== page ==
Making Pi with the kids

I started them young, they were 3 and 5 the first time they put together a Raspberry Pi. They were Pi 3B+ and they had clear acrylic cases with tiny touch screens. They both slept with them bedside for a few months. I wrote a program that changed the color of the clock on the display. Between 7pm and 6am, the clock was dim (red I think), which meant sleepy time. It surved as a nightlight. At 6am, it changed to blue, which was the signal that it was ok to get out of bed. They ended up in a box, and eventually recycled into other projects.

After Christmas 2018, while still on winter break from school, we did our second builds. This time, they both had a friend joining the fun. My kids were 5 and 7, and their friends were both in the same class at school. We all went to Microcenter and bought Raspberry Pi Zero boards. Each kid picked out their own case, to make it unique to them. This time they had to install Raspian on the SDCard and test it themselves. They used my laptop to burn the SDCard. Then they all shared the same keyboard, mouse and monitor to setup and test each build. At the end, I quizzed them on the different ports, and had them explain the different parts of the computer. For about $20 for each kid, that was a solid 5+ hours of learning, tinkering, building computers (and driving).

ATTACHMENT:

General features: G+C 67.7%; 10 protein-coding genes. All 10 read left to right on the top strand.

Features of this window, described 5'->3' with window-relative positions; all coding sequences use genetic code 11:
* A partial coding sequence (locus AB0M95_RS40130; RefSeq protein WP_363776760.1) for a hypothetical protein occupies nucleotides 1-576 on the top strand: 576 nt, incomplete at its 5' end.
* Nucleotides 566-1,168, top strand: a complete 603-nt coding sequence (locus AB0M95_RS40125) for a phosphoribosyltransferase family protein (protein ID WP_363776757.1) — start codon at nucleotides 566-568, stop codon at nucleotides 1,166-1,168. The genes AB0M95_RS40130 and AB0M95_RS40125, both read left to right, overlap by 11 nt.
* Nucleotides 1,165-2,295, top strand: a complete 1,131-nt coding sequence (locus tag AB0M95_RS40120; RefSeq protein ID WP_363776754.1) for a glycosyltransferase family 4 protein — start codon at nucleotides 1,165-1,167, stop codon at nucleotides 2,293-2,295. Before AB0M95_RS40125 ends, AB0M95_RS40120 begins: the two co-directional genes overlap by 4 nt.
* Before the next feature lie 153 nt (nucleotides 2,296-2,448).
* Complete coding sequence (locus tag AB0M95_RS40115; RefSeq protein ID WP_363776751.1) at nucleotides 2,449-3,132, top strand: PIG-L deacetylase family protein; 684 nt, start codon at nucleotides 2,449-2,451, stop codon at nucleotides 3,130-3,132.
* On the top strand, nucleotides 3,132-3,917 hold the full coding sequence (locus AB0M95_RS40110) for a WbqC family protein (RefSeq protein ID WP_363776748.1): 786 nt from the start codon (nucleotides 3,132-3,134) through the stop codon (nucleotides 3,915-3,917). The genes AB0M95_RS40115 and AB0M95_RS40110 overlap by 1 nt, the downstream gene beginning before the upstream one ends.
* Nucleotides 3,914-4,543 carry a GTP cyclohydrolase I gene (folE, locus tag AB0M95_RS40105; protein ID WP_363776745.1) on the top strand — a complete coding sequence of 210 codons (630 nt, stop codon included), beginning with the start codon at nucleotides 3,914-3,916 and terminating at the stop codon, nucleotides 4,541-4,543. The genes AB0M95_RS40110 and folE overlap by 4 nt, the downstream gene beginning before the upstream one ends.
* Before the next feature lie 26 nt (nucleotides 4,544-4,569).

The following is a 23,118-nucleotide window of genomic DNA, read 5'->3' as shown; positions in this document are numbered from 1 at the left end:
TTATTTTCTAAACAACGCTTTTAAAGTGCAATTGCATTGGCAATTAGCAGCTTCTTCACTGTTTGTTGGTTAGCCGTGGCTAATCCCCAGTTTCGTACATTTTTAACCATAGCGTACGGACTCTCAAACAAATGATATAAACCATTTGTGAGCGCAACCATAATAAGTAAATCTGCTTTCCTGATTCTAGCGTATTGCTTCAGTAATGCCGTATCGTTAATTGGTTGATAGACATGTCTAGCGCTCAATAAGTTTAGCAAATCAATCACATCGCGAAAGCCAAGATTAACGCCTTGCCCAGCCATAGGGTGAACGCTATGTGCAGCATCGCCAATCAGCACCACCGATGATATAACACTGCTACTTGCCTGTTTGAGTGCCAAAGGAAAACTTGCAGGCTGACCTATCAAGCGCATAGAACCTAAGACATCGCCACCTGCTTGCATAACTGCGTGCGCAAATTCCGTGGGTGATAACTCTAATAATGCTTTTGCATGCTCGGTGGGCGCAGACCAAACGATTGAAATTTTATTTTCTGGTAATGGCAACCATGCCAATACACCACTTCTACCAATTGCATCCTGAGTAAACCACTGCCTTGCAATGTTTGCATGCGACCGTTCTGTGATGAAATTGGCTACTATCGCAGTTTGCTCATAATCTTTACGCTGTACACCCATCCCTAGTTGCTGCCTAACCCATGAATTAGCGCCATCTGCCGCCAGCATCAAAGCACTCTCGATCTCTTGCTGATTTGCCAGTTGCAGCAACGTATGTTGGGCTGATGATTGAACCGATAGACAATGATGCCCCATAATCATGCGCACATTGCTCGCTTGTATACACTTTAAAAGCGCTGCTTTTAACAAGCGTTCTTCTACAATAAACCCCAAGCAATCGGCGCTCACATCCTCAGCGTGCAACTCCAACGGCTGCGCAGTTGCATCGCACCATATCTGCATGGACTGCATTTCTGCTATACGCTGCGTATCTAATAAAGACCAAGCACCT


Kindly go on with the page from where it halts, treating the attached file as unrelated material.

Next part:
February 2020, my oldest are now 6 and 8, we had a day with nothing on the calendar. We went back to Microcenter, which we now call “the robot store”, and picked up some more stuff. This time its Raspberry Pi 4, with 2GB of RAM. We bought LCD screens, the official Raspberry Pi keyboard and mouse, and a case which housed the screen and board. This time my kids are old enough for Minecraft. After they put everything together, their “test” was running Minecraft “Pi edition” and playing for a bit. They have since figured out that they can also go to YouTube on these now. I’ll circle back with my answer to kids on YouTube later. This time, they have also started actual programming. Out of the box, Raspbian comes with a Python editor. Both kids have walked through the basics of programming Minecraft Pi using Python. The highlight for them, was programming huge cubes of TNT and making it explode. The highlight for me, was them programming.